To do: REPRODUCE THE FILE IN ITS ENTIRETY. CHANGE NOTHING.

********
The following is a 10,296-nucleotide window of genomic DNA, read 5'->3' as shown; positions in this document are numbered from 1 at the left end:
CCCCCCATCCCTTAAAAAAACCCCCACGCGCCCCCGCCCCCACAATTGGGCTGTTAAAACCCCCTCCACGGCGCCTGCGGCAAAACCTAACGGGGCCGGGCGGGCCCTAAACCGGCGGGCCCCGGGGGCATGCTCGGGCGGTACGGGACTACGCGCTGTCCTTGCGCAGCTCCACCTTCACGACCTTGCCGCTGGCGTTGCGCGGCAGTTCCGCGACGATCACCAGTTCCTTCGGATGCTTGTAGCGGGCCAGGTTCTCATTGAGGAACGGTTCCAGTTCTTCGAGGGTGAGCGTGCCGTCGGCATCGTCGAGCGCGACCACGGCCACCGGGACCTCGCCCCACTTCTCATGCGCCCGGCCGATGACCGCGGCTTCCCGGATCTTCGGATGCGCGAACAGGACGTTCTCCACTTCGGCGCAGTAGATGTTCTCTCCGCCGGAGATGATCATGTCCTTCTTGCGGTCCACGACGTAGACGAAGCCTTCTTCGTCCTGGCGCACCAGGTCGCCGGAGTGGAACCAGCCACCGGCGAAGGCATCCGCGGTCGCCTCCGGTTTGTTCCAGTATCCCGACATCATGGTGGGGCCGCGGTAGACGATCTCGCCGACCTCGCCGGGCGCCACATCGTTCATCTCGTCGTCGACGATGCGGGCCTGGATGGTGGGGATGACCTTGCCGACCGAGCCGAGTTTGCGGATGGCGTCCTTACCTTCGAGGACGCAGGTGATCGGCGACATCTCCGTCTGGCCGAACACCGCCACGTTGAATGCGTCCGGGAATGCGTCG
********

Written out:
The following is a 10,296-nucleotide window of genomic DNA, read 5'->3' as shown; positions in this document are numbered from 1 at the left end:
CCCCCCATCCCTTAAAAAAACCCCCACGCGCCCCCGCCCCCACAATTGGGCTGTTAAAACCCCCTCCACGGCGCCTGCGGCAAAACCTAACGGGGCCGGGCGGGCCCTAAACCGGCGGGCCCCGGGGGCATGCTCGGGCGGTACGGGACTACGCGCTGTCCTTGCGCAGCTCCACCTTCACGACCTTGCCGCTGGCGTTGCGCGGCAGTTCCGCGACGATCACCAGTTCCTTCGGATGCTTGTAGCGGGCCAGGTTCTCATTGAGGAACGGTTCCAGTTCTTCGAGGGTGAGCGTGCCGTCGGCATCGTCGAGCGCGACCACGGCCACCGGGACCTCGCCCCACTTCTCATGCGCCCGGCCGATGACCGCGGCTTCCCGGATCTTCGGATGCGCGAACAGGACGTTCTCCACTTCGGCGCAGTAGATGTTCTCTCCGCCGGAGATGATCATGTCCTTCTTGCGGTCCACGACGTAGACGAAGCCTTCTTCGTCCTGGCGCACCAGGTCGCCGGAGTGGAACCAGCCACCGGCGAAGGCATCCGCGGTCGCCTCCGGTTTGTTCCAGTATCCCGACATCATGGTGGGGCCGCGGTAGACGATCTCGCCGACCTCGCCGGGCGCCACATCGTTCATCTCGTCGTCGACGATGCGGGCCTGGATGGTGGGGATGACCTTGCCGACCGAGCCGAGTTTGCGGATGGCGTCCTTACCTTCGAGGACGCAGGTGATCGGCGACATCTCCGTCTGGCCGAACACCGCCACGTTGAATGCGTCCGGGAATGCGTCG